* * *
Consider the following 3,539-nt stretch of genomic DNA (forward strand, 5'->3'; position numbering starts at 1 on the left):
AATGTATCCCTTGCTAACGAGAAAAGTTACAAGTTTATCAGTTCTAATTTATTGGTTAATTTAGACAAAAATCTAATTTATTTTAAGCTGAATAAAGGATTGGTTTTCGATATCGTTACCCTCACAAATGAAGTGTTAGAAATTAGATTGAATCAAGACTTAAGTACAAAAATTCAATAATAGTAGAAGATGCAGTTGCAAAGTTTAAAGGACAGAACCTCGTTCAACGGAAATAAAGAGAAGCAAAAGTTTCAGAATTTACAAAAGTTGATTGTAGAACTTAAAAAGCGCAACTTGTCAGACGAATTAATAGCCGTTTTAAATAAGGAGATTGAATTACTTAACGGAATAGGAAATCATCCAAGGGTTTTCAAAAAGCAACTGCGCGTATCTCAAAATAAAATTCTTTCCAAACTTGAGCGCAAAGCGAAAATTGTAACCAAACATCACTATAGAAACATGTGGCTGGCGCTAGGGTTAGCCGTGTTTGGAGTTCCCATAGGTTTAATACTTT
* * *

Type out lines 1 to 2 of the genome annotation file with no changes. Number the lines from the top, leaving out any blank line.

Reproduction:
Consider the following 3,539-nt stretch of genomic DNA (forward strand, 5'->3'; position numbering starts at 1 on the left):
AATGTATCCCTTGCTAACGAGAAAAGTTACAAGTTTATCAGTTCTAATTTATTGGTTAATTTAGACAAAAATCTAATTTATTTTAAGCTGAATAAAGGATTGGTTTTCGATATCGTTACCCTCACAAATGAAGTGTTAGAAATTAGATTGAATCAAGACTTAAGTACAAAAATTCAATAATAGTAGAAGATGCAGTTGCAAAGTTTAAAGGACAGAACCTCGTTCAACGGAAATAAAGAGAAGCAAAAGTTTCAGAATTTACAAAAGTTGATTGTAGAACTTAAAAAGCGCAACTTGTCAGACGAATTAATAGCCGTTTTAAATAAGGAGATTGAATTACTTAACGGAATAGGAAATCATCCAAGGGTTTTCAAAAAGCAACTGCGCGTATCTCAAAATAAAATTCTTTCCAAACTTGAGCGCAAAGCGAAAATTGTAACCAAACATCACTATAGAAACATGTGGCTGGCGCTAGGGTTAGCCGTGTTTGGAGTTCCCATAGGTTTAATACTTT